Given a chance to let his acting shine through rather than relying on a purely physical performance, as he had in his most famous role as The Monster in Frankenstein, the legendary Boris Karloff stars as not one but two characters in The Black Room a black and white Gothic horror made by Columbia Pictures in 1935.
Set in the late 18th century the film opens with the Baron de Berghmann’s wife giving birth to twin sons, Gregor and Anton, an event that should be cause for celebration but in fact leave the whole town plunged into fear. It appears that an ancient prophecy states that if twins are born the younger brother will end up murdering the elder in the Black Room contained in the castle.
Determined to deny the worrisome words the Baron has the doomed room bricked up leaving only a secret entrance to the cursed place. Much time passes and we learn the brothers have become very different people indeed. Anton (played by Karloff of course), who was born unable to use his right arm, is a kind and considerate fellow who has spent his youth journeying Europe and broadening his mind and spirit.
In contrast Gregor (also Karloff) has taken over from his father and become a depraved and cruel ruler over the poor and piteous people of his land. As Baron he demands more and more from the villagers but more worrying is the frequent disappearances of the women folk who are forced to visit him in the castle yet never return home.
When Anton arrives back home from his travels Gregor sees how much his subjects truly despise him and how they adore his twin. Caught up in his own jealousy and rage when a castle servant meets the same sinister fate as so many of the other men’s wives and lovers the masses revolt marching on the Baron’s domain and demanding Gregor admits to his crimes.
Agreeing to abdicate and allow his far more popular and pleasant brother to take over it seems the evil twin has learned his lesson however Gregor has a dark and disturbing plan that will allow him to continue his reign of torture and terror in plain sight. Little does he know that he has sealed his own fate as well as his brothers by setting in motion the age old prophecy his father feared.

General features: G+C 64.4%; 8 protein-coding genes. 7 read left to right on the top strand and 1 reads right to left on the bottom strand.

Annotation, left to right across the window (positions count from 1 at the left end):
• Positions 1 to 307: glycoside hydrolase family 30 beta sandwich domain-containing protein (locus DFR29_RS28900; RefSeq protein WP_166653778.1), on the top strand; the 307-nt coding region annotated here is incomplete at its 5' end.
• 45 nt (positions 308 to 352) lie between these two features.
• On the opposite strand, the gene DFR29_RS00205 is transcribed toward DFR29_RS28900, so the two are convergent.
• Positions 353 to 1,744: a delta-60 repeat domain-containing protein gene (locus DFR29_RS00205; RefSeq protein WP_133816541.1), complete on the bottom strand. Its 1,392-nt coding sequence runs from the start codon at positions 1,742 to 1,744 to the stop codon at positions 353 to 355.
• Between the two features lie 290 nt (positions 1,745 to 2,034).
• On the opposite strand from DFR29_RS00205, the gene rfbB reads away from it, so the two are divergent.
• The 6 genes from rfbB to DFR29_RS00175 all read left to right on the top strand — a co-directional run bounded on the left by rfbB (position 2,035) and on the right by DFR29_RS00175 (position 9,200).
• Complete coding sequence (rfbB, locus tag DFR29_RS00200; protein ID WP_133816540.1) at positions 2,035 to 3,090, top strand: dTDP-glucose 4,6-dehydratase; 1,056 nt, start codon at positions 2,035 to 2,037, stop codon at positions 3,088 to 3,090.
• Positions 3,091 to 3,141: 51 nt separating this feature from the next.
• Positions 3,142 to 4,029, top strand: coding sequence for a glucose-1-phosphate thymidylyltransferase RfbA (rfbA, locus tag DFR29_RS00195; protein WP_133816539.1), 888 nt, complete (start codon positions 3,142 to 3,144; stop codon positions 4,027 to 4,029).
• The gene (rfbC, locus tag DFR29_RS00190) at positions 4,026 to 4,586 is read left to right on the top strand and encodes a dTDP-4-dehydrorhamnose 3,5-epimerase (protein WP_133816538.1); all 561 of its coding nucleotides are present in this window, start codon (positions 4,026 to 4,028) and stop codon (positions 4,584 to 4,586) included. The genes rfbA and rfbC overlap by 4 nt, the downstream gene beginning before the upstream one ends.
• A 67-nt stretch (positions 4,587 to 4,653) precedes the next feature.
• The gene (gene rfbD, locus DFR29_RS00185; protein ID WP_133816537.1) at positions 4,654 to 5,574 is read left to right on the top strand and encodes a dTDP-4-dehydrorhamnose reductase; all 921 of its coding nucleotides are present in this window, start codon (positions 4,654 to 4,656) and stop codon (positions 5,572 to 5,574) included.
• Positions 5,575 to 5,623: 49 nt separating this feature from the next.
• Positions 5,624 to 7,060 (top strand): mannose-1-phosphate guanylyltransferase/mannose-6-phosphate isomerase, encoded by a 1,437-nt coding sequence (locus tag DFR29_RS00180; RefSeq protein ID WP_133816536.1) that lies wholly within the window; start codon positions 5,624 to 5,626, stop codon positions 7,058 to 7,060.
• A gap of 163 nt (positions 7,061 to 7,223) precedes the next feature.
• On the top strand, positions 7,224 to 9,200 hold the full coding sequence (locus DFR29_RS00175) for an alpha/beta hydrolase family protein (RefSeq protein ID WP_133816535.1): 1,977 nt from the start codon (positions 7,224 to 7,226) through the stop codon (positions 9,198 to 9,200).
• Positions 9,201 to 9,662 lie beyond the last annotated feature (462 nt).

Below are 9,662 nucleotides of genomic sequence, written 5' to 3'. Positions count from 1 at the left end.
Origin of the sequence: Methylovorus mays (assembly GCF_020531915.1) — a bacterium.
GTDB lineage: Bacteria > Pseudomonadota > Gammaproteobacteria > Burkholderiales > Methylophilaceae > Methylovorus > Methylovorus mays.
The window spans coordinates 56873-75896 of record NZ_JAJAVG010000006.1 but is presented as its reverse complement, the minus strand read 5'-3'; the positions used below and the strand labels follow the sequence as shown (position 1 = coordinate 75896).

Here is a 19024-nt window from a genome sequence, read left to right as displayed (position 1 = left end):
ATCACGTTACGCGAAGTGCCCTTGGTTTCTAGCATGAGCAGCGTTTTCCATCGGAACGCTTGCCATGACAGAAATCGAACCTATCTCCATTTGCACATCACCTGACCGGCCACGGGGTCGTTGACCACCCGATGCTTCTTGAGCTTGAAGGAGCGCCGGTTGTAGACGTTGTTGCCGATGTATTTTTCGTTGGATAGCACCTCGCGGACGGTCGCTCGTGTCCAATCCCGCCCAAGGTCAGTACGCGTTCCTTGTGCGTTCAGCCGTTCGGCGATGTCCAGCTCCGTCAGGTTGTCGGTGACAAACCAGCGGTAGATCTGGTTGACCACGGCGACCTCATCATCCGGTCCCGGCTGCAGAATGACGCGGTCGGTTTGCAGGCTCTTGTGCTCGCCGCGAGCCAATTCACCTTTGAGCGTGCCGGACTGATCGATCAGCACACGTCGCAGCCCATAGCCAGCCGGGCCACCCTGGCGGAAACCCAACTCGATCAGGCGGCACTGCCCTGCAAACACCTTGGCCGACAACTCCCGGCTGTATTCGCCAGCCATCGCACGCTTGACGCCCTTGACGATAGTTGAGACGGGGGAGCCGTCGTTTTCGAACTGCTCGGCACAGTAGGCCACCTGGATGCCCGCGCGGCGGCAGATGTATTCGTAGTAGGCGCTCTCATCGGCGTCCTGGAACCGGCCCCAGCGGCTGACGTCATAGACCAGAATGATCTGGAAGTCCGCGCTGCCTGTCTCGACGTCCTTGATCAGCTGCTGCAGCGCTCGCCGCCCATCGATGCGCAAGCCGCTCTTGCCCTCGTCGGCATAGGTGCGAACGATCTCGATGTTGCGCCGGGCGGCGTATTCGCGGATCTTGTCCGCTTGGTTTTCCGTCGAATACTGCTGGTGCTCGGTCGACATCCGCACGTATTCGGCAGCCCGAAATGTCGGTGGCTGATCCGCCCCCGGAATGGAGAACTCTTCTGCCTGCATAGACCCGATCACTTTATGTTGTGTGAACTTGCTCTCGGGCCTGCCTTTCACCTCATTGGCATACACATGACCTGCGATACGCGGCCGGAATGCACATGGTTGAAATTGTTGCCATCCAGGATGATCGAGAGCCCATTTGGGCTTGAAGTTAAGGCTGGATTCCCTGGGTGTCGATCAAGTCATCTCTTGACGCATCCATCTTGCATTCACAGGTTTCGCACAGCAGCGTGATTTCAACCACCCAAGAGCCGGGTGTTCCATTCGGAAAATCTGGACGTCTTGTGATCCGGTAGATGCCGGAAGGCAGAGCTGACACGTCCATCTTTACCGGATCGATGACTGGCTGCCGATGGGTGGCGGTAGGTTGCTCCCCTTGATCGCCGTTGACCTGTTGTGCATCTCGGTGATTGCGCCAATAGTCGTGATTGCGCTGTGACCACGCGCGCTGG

Directed by Roy William Neill the film contains some striking cinematography by Allen G. Siegler which somewhat makes up for the sanitised scenes of horror that are frustrating in what is fundamentally the tale of a serial killer but completely standard for the period.
Playing with ideas of fate and free will The Black Room is far more engaging than many may expect from a film of the period. This is helped by the solid story and the excellent acting of Karloff who obviously relishes the chance to inhabit polar opposite characters in the same movie. Effects wise the double act works well and the use of stand in’s and cinematic tricks is decent considering the film was made in the 1930’s.
Best of all The Black Room comes as part of a special set titled unsurprisingly Karloff at Columbia and released by Eureka Entertainment containing not only five of the actors other feature films from the studio but a ton of excellent extras.
Part of a Mad Doctor cycle The Man They Could Not Hang, The Man With Nine Lives, Before I Hang, and The Devil Commands see the icon as a series of doctors whose separate obsessions all lead them to murder. As a juxtaposition The Boogie Man Will Get You is a parody of the medical horror movies he made also starring Peter Lorre, another huge celebrity from the period.
With all six films making their worldwide debut on Blu-ray the release also includes new audio commentaries with Kevin Lyons, Jonathan Rigby, author Stephen Jones and author and critic Kim Newman as well as a collector’s booklet featuring writing on all six films by Karloff expert Stephen Jacobs (author of Boris Karloff: More Than a Monster) film critic and author Jon Towlson and film scholar Craig Ian Mann.
A brilliant buy for fans of classic horror and Karloff complitists, Karloff at Columbia is a great set that will hopefully bring both The Black Room and the actor himself the praise and admiration they deeply deserve from a modern audience who may have forgotten them.